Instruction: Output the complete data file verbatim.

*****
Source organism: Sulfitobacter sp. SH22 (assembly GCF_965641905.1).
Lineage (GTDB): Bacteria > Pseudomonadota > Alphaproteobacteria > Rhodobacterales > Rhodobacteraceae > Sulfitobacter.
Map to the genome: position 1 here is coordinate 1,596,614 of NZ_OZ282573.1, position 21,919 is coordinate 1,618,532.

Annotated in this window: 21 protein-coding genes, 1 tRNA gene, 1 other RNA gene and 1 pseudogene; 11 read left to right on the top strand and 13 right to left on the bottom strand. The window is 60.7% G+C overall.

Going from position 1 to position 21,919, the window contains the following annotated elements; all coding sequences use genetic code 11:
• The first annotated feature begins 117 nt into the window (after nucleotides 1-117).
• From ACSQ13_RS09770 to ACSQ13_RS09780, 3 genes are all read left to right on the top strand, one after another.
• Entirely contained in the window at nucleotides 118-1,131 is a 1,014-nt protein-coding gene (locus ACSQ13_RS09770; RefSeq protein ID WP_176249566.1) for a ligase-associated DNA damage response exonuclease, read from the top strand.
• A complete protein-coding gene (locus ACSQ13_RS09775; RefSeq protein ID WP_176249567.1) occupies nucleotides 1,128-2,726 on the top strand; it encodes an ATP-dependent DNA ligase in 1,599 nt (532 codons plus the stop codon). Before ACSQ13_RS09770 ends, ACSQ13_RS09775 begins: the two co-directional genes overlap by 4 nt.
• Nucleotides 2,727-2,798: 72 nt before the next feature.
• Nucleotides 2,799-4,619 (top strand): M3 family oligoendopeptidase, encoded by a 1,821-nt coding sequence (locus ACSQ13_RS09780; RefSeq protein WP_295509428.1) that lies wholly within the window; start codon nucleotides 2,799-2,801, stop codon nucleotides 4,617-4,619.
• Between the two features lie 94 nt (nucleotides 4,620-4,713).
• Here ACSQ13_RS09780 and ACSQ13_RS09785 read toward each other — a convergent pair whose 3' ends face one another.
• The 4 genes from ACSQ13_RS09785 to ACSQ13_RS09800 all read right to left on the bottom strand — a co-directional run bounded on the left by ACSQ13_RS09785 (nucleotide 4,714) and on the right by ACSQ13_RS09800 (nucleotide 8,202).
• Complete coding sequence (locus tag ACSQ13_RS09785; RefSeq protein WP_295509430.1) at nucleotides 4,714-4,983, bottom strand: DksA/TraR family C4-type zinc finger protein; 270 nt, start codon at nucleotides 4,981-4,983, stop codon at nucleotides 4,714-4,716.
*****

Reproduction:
Source organism: Sulfitobacter sp. SH22 (assembly GCF_965641905.1).
Lineage (GTDB): Bacteria > Pseudomonadota > Alphaproteobacteria > Rhodobacterales > Rhodobacteraceae > Sulfitobacter.
Map to the genome: position 1 here is coordinate 1,596,614 of NZ_OZ282573.1, position 21,919 is coordinate 1,618,532.

Annotated in this window: 21 protein-coding genes, 1 tRNA gene, 1 other RNA gene and 1 pseudogene; 11 read left to right on the top strand and 13 right to left on the bottom strand. The window is 60.7% G+C overall.

Going from position 1 to position 21,919, the window contains the following annotated elements; all coding sequences use genetic code 11:
• The first annotated feature begins 117 nt into the window (after nucleotides 1-117).
• From ACSQ13_RS09770 to ACSQ13_RS09780, 3 genes are all read left to right on the top strand, one after another.
• Entirely contained in the window at nucleotides 118-1,131 is a 1,014-nt protein-coding gene (locus ACSQ13_RS09770; RefSeq protein ID WP_176249566.1) for a ligase-associated DNA damage response exonuclease, read from the top strand.
• A complete protein-coding gene (locus ACSQ13_RS09775; RefSeq protein ID WP_176249567.1) occupies nucleotides 1,128-2,726 on the top strand; it encodes an ATP-dependent DNA ligase in 1,599 nt (532 codons plus the stop codon). Before ACSQ13_RS09770 ends, ACSQ13_RS09775 begins: the two co-directional genes overlap by 4 nt.
• Nucleotides 2,727-2,798: 72 nt before the next feature.
• Nucleotides 2,799-4,619 (top strand): M3 family oligoendopeptidase, encoded by a 1,821-nt coding sequence (locus ACSQ13_RS09780; RefSeq protein WP_295509428.1) that lies wholly within the window; start codon nucleotides 2,799-2,801, stop codon nucleotides 4,617-4,619.
• Between the two features lie 94 nt (nucleotides 4,620-4,713).
• Here ACSQ13_RS09780 and ACSQ13_RS09785 read toward each other — a convergent pair whose 3' ends face one another.
• The 4 genes from ACSQ13_RS09785 to ACSQ13_RS09800 all read right to left on the bottom strand — a co-directional run bounded on the left by ACSQ13_RS09785 (nucleotide 4,714) and on the right by ACSQ13_RS09800 (nucleotide 8,202).
• Complete coding sequence (locus tag ACSQ13_RS09785; RefSeq protein WP_295509430.1) at nucleotides 4,714-4,983, bottom strand: DksA/TraR family C4-type zinc finger protein; 270 nt, start codon at nucleotides 4,981-4,983, stop codon at nucleotides 4,714-4,716.